Difference between revisions of "Berkeley Pools bond proposition, Measure N (November 2012)"

From Ballotpedia
Jump to: navigation, search
Line 1: Line 1:
{{tnr}}A '''City of Berkeley Pools bond proposition''' is on the {{nov06ca2012}} for voters in the City of Berkeley in {{alameda}}.<ref name=bond>[http://www.berkeleyside.com/2012/06/27/berkeley-council-approves-pools-measure-debates-streets/ ''Berkeleyside'', "City Council approves pools measure, debates streets", June 27, 2012]</ref>
+
{{tnr}}A '''City of Berkeley Pools bond proposition''' is on the {{nov06ca2012}} for voters in the City of Berkeley in {{alameda}}.<ref name=bond>[http://www.berkeleyside.com/2012/06/27/berkeley-council-approves-pools-measure-debates-streets/ ''Berkeleyside'', "City Council approves pools measure, debates streets", June 27, 2012]</ref><ref>[http://berkeley.patch.com/articles/deadline-looms-for-ballot-arguments ''Berkeley Patch'', "Deadline Looms for Ballot Arguments", August 16, 2012]</ref>
  
 
If voters approve it, the city will be authorized to borrow $19.4 million to make a variety of improvements to Berkeley's pools.
 
If voters approve it, the city will be authorized to borrow $19.4 million to make a variety of improvements to Berkeley's pools.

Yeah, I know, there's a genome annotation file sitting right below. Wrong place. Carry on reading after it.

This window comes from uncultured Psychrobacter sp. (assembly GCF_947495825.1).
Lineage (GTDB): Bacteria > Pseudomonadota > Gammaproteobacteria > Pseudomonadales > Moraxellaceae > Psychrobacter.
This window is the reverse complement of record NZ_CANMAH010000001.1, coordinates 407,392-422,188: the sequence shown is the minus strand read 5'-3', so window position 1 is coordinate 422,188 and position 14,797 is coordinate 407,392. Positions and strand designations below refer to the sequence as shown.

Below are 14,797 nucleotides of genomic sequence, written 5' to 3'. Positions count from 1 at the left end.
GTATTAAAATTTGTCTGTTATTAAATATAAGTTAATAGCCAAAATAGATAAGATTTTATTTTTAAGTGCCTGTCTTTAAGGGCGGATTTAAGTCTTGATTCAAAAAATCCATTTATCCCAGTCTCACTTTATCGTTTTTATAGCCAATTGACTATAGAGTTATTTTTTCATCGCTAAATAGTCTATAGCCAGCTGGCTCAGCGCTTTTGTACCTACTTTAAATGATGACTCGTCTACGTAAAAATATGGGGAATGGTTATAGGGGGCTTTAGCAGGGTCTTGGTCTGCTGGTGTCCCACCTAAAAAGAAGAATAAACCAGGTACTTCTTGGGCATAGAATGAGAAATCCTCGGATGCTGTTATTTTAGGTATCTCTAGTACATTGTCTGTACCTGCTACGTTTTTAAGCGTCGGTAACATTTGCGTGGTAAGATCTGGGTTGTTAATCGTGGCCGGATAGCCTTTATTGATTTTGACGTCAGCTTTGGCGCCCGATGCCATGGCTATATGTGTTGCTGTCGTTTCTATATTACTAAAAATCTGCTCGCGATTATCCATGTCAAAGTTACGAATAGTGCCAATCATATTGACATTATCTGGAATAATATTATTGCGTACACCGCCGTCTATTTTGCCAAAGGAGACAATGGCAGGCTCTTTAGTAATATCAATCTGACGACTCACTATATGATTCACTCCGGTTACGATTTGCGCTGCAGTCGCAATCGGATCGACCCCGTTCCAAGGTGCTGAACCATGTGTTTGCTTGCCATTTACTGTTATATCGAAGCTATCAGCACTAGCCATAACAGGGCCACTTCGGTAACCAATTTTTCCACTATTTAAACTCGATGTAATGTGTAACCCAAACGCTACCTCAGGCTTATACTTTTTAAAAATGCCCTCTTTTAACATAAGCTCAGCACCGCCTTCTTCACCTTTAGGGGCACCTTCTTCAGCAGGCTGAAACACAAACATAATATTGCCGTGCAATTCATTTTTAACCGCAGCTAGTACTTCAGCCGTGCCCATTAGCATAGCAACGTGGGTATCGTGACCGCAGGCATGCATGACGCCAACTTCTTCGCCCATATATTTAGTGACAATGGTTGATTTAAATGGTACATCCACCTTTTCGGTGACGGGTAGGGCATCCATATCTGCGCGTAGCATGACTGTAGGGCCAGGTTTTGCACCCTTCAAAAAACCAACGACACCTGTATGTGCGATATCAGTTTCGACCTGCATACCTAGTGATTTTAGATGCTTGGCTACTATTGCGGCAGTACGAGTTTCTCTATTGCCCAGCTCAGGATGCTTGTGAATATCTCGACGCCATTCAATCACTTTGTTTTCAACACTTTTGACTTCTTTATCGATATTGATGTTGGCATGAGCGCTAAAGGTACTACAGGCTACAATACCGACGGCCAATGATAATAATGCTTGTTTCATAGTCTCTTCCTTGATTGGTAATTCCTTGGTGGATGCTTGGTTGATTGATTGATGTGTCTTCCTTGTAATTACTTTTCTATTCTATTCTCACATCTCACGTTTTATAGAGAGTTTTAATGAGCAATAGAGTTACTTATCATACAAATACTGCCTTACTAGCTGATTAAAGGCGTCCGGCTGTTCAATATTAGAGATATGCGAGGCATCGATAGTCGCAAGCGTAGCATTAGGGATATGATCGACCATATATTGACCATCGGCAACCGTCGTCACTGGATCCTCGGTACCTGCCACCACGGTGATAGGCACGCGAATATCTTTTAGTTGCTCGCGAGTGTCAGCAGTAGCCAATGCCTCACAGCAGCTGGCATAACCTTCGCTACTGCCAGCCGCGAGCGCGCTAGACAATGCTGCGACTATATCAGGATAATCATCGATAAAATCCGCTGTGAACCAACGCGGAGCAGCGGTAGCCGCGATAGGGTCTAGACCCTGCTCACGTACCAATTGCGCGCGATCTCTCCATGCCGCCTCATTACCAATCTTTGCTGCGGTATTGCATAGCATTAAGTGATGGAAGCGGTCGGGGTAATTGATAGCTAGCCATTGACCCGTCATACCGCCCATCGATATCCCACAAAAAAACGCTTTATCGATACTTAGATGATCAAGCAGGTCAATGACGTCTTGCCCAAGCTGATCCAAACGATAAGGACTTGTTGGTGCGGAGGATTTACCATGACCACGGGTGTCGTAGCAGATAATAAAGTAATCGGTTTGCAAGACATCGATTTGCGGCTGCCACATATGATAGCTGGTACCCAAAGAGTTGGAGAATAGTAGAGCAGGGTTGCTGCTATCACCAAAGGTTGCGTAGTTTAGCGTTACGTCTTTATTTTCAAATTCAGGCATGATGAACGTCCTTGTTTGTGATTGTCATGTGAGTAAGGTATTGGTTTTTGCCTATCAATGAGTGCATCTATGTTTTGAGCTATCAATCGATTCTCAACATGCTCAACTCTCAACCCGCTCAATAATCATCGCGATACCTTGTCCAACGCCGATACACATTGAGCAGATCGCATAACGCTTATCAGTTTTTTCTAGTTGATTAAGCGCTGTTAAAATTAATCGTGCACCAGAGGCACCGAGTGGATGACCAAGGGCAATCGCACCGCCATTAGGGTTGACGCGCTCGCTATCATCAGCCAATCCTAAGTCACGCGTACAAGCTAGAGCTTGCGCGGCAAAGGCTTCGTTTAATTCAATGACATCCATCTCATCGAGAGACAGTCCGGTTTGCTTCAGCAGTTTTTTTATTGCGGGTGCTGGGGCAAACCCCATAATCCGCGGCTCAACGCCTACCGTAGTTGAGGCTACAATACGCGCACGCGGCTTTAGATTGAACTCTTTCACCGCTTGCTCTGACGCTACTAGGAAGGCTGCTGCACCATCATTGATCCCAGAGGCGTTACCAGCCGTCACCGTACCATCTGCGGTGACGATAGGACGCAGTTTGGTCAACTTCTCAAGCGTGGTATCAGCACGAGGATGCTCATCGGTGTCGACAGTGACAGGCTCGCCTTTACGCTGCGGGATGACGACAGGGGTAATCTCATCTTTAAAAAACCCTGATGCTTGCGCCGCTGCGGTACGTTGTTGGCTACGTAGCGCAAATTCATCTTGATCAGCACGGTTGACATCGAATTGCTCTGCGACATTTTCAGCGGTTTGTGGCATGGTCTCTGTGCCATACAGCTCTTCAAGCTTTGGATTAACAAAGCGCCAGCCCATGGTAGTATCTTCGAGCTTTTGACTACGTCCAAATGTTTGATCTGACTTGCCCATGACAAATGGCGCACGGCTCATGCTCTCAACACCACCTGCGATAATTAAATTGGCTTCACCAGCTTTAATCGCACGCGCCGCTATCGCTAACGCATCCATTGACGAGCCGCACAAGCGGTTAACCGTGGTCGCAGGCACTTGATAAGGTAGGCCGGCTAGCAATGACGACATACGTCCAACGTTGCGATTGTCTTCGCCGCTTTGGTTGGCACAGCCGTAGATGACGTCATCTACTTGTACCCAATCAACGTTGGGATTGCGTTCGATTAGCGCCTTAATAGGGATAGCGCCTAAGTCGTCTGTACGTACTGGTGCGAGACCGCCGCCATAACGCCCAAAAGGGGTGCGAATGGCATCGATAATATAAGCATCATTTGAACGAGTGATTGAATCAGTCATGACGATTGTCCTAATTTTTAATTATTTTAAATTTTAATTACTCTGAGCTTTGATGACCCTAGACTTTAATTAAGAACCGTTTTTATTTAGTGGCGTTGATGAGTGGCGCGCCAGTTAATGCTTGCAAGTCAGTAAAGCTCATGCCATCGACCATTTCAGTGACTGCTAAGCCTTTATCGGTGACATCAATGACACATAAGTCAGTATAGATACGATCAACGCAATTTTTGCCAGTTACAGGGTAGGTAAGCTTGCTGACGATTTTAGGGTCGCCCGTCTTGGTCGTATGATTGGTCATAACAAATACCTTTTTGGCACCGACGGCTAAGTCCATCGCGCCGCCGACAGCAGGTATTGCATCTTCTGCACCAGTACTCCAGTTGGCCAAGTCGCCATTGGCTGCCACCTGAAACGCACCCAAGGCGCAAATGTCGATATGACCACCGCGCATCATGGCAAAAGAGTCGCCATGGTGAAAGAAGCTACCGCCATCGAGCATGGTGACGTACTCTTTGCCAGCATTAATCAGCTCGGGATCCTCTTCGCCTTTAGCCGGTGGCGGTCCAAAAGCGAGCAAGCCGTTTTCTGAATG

Revision as of 08:08, 19 August 2012

A City of Berkeley Pools bond proposition is on the November 6, 2012 ballot for voters in the City of Berkeley in Alameda County.[1][2]

If voters approve it, the city will be authorized to borrow $19.4 million to make a variety of improvements to Berkeley's pools.

The specific improvements would include:

  • A new Warm Water Pool
  • A new pool at Willard Middle School
  • Renovation or replacement of the lockers at the pool at King Middle School.

The bond would be repaid over a period of 30 years. A home with an assessed value of $330,500 would pay about $25/year.[1]

The fate of the bond proposition is tied to the fate of a different measure on the same November 6, 2012 ballot: the Berkeley Pools parcel tax question. If one wins, and the other loses, they are both moot.

A 2/3rds supermajority vote is required for approval. (In California, a 55% supermajority vote is required to approve school bond measures, but a 2/3rds supermajority vote is required to approve city bonds.)

Support

  • Rob Collier, Ed Gold and Maggie Knutson are the co-chairs of the "Berkeley Pools Campaign", which is the main campaign committee advocating for the measure.[3]
  • Amelie Melde Fontenay is a parent of a Willard School student. She says, "My only son got here just in time to see the pool filled in with dirt. I don’t think it’s fair that the other two (middle) schools have pools and Willard doesn’t."[4]
  • Caroline Hall, a fifth grader at Malcolm X, says, "I love Willard Pool. I believe next year when I go here, there should be a pool so we can have fun. What’s a rectangle with dirt in it good for?"[4]

External links

BallotpediaAvatar bigger.png
Suggest a link

References


Flag of California.png

This article about a local California ballot measure is a stub. You can help people learn about California's local ballot measures by expanding it.